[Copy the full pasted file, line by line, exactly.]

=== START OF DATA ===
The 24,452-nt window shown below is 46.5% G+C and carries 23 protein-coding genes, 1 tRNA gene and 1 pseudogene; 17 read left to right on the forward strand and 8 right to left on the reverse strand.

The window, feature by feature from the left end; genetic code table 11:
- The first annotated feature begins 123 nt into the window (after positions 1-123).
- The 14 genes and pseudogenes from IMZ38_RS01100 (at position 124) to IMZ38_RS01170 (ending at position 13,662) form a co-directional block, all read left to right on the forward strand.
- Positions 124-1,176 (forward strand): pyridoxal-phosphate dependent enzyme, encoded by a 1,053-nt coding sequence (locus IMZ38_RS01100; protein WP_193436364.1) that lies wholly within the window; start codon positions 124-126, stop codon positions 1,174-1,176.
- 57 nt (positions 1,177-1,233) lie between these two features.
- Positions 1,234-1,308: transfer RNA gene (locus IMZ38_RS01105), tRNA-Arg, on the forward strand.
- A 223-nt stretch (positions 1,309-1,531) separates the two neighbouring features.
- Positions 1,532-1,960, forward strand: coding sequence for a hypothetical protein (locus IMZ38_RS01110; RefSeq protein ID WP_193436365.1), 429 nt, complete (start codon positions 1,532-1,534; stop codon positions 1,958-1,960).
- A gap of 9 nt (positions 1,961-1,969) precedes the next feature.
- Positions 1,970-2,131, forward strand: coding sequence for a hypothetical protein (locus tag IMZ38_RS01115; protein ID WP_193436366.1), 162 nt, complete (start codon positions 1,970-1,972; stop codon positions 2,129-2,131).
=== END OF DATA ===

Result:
The 24,452-nt window shown below is 46.5% G+C and carries 23 protein-coding genes, 1 tRNA gene and 1 pseudogene; 17 read left to right on the forward strand and 8 right to left on the reverse strand.

The window, feature by feature from the left end; genetic code table 11:
- The first annotated feature begins 123 nt into the window (after positions 1-123).
- The 14 genes and pseudogenes from IMZ38_RS01100 (at position 124) to IMZ38_RS01170 (ending at position 13,662) form a co-directional block, all read left to right on the forward strand.
- Positions 124-1,176 (forward strand): pyridoxal-phosphate dependent enzyme, encoded by a 1,053-nt coding sequence (locus IMZ38_RS01100; protein WP_193436364.1) that lies wholly within the window; start codon positions 124-126, stop codon positions 1,174-1,176.
- 57 nt (positions 1,177-1,233) lie between these two features.
- Positions 1,234-1,308: transfer RNA gene (locus IMZ38_RS01105), tRNA-Arg, on the forward strand.
- A 223-nt stretch (positions 1,309-1,531) separates the two neighbouring features.
- Positions 1,532-1,960, forward strand: coding sequence for a hypothetical protein (locus IMZ38_RS01110; RefSeq protein ID WP_193436365.1), 429 nt, complete (start codon positions 1,532-1,534; stop codon positions 1,958-1,960).
- A gap of 9 nt (positions 1,961-1,969) precedes the next feature.
- Positions 1,970-2,131, forward strand: coding sequence for a hypothetical protein (locus tag IMZ38_RS01115; protein ID WP_193436366.1), 162 nt, complete (start codon positions 1,970-1,972; stop codon positions 2,129-2,131).